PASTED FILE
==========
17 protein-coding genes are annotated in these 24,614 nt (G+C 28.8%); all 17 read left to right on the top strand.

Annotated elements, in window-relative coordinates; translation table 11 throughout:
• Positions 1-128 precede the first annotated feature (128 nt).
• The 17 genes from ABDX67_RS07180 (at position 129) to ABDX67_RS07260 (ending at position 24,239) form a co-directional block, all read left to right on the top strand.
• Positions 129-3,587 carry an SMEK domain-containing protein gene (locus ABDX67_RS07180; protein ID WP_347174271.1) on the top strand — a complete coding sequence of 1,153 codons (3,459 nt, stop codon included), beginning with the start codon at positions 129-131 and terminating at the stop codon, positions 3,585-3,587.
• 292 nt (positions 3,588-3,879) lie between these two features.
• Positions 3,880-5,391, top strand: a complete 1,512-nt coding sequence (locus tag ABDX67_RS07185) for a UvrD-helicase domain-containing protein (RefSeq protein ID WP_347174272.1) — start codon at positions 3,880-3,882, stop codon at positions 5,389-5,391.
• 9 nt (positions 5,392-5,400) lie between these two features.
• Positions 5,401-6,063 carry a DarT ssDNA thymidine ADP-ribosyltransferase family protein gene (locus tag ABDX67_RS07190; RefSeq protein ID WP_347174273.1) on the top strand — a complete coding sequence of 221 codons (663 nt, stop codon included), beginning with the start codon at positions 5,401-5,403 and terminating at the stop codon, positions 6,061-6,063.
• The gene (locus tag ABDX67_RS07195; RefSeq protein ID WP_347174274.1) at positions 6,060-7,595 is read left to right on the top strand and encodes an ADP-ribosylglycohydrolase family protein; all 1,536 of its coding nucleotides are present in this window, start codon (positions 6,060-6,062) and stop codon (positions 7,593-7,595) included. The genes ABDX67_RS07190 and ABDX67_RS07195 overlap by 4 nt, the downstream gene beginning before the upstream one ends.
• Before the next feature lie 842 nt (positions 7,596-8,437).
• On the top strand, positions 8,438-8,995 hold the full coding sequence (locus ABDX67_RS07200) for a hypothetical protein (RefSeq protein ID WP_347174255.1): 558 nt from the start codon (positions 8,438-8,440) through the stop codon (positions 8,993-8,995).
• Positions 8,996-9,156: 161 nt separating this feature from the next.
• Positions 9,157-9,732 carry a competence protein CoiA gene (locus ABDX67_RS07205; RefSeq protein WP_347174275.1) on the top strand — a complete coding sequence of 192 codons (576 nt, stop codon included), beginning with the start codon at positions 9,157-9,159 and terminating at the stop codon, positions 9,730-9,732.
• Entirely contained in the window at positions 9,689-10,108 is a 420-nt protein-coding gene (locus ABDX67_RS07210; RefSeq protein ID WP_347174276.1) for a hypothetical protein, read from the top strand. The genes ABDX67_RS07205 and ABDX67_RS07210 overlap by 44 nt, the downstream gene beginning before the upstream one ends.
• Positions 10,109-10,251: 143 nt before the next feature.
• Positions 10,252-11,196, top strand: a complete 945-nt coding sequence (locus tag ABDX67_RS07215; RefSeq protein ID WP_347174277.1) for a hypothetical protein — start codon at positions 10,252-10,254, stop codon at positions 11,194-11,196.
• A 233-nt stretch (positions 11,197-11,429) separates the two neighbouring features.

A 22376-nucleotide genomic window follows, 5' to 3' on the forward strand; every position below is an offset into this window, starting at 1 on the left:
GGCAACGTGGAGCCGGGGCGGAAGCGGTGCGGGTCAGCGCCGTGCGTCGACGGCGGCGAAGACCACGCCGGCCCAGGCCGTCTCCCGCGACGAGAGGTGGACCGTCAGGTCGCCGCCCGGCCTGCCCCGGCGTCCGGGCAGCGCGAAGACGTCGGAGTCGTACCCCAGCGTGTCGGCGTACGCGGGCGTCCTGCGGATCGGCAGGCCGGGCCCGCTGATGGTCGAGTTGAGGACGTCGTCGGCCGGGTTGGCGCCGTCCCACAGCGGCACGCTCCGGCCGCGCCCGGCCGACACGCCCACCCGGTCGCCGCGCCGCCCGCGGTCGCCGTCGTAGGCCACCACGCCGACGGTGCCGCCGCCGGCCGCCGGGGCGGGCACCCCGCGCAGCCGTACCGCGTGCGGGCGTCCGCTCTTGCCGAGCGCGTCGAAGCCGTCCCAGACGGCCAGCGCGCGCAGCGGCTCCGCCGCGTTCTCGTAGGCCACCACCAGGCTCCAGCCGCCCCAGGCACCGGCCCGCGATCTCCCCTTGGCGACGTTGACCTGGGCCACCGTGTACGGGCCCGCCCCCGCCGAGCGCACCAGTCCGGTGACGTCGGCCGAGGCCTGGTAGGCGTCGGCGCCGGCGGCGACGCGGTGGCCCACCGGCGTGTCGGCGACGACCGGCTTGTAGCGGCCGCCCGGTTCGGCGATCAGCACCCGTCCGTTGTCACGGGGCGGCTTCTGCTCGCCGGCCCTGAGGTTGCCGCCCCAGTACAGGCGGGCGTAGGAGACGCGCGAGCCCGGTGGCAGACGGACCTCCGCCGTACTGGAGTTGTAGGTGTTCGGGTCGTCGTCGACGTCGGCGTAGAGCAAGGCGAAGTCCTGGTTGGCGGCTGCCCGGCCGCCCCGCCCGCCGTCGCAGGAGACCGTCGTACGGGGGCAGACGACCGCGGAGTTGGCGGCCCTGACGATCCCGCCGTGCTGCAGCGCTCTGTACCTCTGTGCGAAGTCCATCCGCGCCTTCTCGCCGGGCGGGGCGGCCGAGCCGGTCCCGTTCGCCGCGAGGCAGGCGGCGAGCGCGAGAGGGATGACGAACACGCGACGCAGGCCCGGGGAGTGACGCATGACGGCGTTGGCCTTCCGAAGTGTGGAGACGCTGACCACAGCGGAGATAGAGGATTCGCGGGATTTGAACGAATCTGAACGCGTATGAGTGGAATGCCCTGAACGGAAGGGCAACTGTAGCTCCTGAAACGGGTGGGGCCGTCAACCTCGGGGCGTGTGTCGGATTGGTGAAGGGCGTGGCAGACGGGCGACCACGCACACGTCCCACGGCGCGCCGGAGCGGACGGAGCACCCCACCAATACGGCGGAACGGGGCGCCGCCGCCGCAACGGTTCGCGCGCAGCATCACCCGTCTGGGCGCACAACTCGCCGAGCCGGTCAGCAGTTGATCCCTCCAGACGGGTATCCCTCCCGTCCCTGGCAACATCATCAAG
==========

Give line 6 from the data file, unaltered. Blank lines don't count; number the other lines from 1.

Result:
• 292 nt (positions 3,588-3,879) lie between these two features.